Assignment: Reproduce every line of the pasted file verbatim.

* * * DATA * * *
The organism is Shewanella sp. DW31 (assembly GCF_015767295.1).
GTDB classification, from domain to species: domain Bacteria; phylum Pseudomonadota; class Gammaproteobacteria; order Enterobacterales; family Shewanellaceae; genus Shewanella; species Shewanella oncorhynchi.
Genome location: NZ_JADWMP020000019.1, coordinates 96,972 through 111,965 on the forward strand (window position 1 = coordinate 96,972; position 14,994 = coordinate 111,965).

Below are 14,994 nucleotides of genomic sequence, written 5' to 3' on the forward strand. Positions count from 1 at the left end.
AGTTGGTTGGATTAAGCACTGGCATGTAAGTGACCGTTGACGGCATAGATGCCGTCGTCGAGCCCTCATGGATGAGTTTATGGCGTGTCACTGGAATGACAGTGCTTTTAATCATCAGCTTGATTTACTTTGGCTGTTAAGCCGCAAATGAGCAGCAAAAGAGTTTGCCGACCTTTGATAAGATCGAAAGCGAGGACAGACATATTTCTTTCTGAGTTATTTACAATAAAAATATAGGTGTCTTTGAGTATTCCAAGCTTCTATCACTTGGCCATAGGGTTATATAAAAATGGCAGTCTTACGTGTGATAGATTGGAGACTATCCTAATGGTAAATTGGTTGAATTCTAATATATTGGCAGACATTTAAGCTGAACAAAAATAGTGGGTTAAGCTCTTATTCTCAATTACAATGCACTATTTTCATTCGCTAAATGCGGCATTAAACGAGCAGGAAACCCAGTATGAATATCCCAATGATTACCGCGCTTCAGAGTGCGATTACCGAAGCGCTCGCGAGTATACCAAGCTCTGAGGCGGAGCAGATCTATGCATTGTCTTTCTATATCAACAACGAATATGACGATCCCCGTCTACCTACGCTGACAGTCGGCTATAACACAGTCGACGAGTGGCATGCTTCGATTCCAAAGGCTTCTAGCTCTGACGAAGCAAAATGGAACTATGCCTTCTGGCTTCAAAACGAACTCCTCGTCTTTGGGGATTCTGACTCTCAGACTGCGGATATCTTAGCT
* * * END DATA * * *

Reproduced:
The organism is Shewanella sp. DW31 (assembly GCF_015767295.1).
GTDB classification, from domain to species: domain Bacteria; phylum Pseudomonadota; class Gammaproteobacteria; order Enterobacterales; family Shewanellaceae; genus Shewanella; species Shewanella oncorhynchi.
Genome location: NZ_JADWMP020000019.1, coordinates 96,972 through 111,965 on the forward strand (window position 1 = coordinate 96,972; position 14,994 = coordinate 111,965).

Below are 14,994 nucleotides of genomic sequence, written 5' to 3' on the forward strand. Positions count from 1 at the left end.
AGTTGGTTGGATTAAGCACTGGCATGTAAGTGACCGTTGACGGCATAGATGCCGTCGTCGAGCCCTCATGGATGAGTTTATGGCGTGTCACTGGAATGACAGTGCTTTTAATCATCAGCTTGATTTACTTTGGCTGTTAAGCCGCAAATGAGCAGCAAAAGAGTTTGCCGACCTTTGATAAGATCGAAAGCGAGGACAGACATATTTCTTTCTGAGTTATTTACAATAAAAATATAGGTGTCTTTGAGTATTCCAAGCTTCTATCACTTGGCCATAGGGTTATATAAAAATGGCAGTCTTACGTGTGATAGATTGGAGACTATCCTAATGGTAAATTGGTTGAATTCTAATATATTGGCAGACATTTAAGCTGAACAAAAATAGTGGGTTAAGCTCTTATTCTCAATTACAATGCACTATTTTCATTCGCTAAATGCGGCATTAAACGAGCAGGAAACCCAGTATGAATATCCCAATGATTACCGCGCTTCAGAGTGCGATTACCGAAGCGCTCGCGAGTATACCAAGCTCTGAGGCGGAGCAGATCTATGCATTGTCTTTCTATATCAACAACGAATATGACGATCCCCGTCTACCTACGCTGACAGTCGGCTATAACACAGTCGACGAGTGGCATGCTTCGATTCCAAAGGCTTCTAGCTCTGACGAAGCAAAATGGAACTATGCCTTCTGGCTTCAAAACGAACTCCTCGTCTTTGGGGATTCTGACTCTCAGACTGCGGATATCTTAGCT